About Paul Gagon - continued

There were many projects to be undertaken at Jackson. First up, design a line of guitar and bass pickups. Since I had just spent 5 years at Fender R&D working on pickup design, I had a good background to work with. That experience, coupled with tearing apart every single pickup that was on the market at the time to extract their specs, gave me a pretty good place to start. My goal was not to design what I thought was the best sounding pickup but to design what the arena of rock stars that regularly marched through the Jackson plant wanted. The needs of all these heavy metal gunslingers varied quite a bit, so we decided to make several pickup models that would cover 90% of what they wanted. I regularly carried two briefcases with me that each contained around 30 humbucking pickups. One briefcase held pickups that used alnico magnets and the other briefcase held pickups that used ceramic magnets. These pickups varied in their magnet wire gauge and number of turns. I can’t even begin to tell you how many hundreds of hours I spend soldering in pickup after pickup in countless artists' guitars to find that “Magical One."

Jackson Electronics pickups

magnify glassIn '85, we launched our line of Jackson Electronics pickups.

After Grover and I had defined what our line of pickups would be, we hit the road and visited our Charvel/Jackson dealers all along the west coast from Seattle Washington to San Diego California. We conducted clinics we called “Jackson Pickups…..what you should know.” These clinics allowed music store owners to bring in their customers so they could ask us questions about how pickups work and why they sound the way they do. During this adventure, I realized just how little most players really understood about the most important part of an instrument's sound: the pickups.

JE 1000 Peak Select Preamp

magnify glassThe JE-1000 Peak Select preamp was featured
in the Neal Schon guitar.

The next project was a line of guitar electronics that included buffer/preamps with pickup loading controls, treble/bass boosters, and mid-boosters. These, along with the new line of pickups, were all placed under the banner of Jackson Electronics. We also made active direct boxes, signal distribution systems, tube preamps, and a 150 watt rack-mount power amp. A few of these items never went into large scale production, but they were all important to the learning process of the company just the same. One of my lesser known designs was a distortion pedal. This pedal had 5 controls on it: gain, volume, treble, mids, and bass. I only made a dozen or so of these units and all of them ended up in the hands of the guitarists that visited the Jackson plant throughout the mid to late eighties. Although this pedal never went into production, I always loved it and felt like it deserved a proper chance. This distortion pedal was to eventually make a re-appearance some 20 years later as the BBE Crusher.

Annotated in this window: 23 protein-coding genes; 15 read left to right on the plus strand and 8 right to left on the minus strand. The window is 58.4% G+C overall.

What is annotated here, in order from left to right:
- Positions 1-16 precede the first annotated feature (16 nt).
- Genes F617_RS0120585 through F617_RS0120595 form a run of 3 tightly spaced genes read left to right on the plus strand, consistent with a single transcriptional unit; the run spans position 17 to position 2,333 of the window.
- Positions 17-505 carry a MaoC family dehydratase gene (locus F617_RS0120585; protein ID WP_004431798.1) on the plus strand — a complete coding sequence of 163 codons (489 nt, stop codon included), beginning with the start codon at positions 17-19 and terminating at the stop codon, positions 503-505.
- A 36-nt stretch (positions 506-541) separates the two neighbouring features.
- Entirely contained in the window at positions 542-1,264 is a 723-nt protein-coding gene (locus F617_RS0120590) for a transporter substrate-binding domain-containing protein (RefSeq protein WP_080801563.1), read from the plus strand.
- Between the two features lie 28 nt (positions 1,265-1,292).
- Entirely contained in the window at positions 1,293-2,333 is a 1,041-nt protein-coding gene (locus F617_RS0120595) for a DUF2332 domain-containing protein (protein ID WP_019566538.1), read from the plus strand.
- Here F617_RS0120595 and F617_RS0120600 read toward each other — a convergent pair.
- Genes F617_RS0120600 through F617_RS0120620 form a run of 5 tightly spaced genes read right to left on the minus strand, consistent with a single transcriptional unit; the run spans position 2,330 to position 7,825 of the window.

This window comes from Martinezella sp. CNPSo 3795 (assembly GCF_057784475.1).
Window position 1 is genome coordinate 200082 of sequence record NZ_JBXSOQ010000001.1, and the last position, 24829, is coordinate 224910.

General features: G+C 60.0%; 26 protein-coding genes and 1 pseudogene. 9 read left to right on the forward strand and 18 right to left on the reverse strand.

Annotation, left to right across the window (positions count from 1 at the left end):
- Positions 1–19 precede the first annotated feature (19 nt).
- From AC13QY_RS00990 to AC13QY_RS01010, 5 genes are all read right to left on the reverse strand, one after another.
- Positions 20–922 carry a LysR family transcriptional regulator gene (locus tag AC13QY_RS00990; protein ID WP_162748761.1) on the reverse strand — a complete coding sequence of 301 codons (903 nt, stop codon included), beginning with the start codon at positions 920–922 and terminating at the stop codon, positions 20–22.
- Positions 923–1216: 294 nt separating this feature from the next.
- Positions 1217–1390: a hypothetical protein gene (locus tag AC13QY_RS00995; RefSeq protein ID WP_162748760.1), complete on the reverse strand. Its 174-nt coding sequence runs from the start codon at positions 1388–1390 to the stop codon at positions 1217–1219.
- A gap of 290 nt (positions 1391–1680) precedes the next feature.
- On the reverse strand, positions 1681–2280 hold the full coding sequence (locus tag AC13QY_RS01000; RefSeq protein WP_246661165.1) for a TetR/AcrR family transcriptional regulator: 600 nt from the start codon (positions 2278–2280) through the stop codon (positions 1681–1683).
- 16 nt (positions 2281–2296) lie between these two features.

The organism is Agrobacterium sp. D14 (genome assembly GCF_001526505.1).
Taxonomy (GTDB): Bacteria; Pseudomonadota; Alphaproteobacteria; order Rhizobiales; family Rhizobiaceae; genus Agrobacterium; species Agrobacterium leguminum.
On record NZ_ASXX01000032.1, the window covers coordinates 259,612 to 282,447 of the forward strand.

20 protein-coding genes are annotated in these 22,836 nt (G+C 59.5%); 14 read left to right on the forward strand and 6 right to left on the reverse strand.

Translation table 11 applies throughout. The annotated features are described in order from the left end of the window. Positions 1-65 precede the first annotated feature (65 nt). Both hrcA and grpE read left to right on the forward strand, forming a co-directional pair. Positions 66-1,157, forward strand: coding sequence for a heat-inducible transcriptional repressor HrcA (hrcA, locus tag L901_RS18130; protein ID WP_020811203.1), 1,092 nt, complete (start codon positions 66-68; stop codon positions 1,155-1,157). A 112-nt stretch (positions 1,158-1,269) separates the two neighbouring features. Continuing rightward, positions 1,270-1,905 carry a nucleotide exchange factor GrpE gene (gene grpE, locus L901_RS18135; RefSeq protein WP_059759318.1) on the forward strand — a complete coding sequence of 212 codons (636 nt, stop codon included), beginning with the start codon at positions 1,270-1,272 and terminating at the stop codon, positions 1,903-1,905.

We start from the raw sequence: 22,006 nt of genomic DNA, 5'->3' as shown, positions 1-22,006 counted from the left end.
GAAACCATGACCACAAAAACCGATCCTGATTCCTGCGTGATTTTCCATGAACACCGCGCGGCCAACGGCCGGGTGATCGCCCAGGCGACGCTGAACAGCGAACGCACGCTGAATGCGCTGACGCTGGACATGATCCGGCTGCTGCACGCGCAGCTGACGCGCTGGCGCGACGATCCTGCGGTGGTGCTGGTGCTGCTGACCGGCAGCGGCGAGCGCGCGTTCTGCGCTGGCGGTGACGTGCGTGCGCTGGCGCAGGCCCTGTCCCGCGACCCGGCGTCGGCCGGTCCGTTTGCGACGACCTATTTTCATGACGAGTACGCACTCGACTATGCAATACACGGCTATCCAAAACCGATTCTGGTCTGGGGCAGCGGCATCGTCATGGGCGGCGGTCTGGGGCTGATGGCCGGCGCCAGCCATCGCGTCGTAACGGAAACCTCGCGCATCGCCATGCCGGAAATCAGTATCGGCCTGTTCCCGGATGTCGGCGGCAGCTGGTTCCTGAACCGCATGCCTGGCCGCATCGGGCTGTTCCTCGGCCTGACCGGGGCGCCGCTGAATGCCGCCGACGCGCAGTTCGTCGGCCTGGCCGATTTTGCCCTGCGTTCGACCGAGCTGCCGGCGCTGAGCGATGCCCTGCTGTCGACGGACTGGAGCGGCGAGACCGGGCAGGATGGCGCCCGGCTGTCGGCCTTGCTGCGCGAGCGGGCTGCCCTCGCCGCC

Towards the end of the eighties Charvel/Jackson merged with IMC of Texas. This merger gave me the additional assignment of developing a line of both tube and solid state amplifiers. I started by designing 50 and 100 watt tube heads that were based on early Marshall amps.


magnify glassEarly prototype of the Jackson 100 watt tube amp


magnify glassBottom of the prototype Jackson 100w amp

These amps were paired up with straight and slanted 4x12 cabinets that were marketed under the banner of Jackson Amps. The solid state line of amplifiers covered the range from a 200 watt bass head, 120 watt channel switching guitar amp, and went all the way down to a tiny little 5 watt screamer. The solid state line carried the name of Charvel.

Charvel Amps

magnify glassCharvel amp launch at NAMM; I believe this was in '87.

I can’t even begin to tell you how many hundreds of hours I spent soldering in pickup after pickup in countless artists' guitars to find that “Magical One.”

Every single one of these early proto types I hand built in my garage over the course of 6 months. These amplifiers were in the product lineup for many years and I can still remember the sales figure of their introduction at the NAMM show in Anaheim. Just over 5,000 units sold across the entire Tube/Solid State product line. By the end of 1990 it was looking like my time at Jackson was coming to a close. IMC had already pushed Grover out of the organization and since I was not willing to move my family to Texas, I was released as well. Next stop BBE Sound Inc.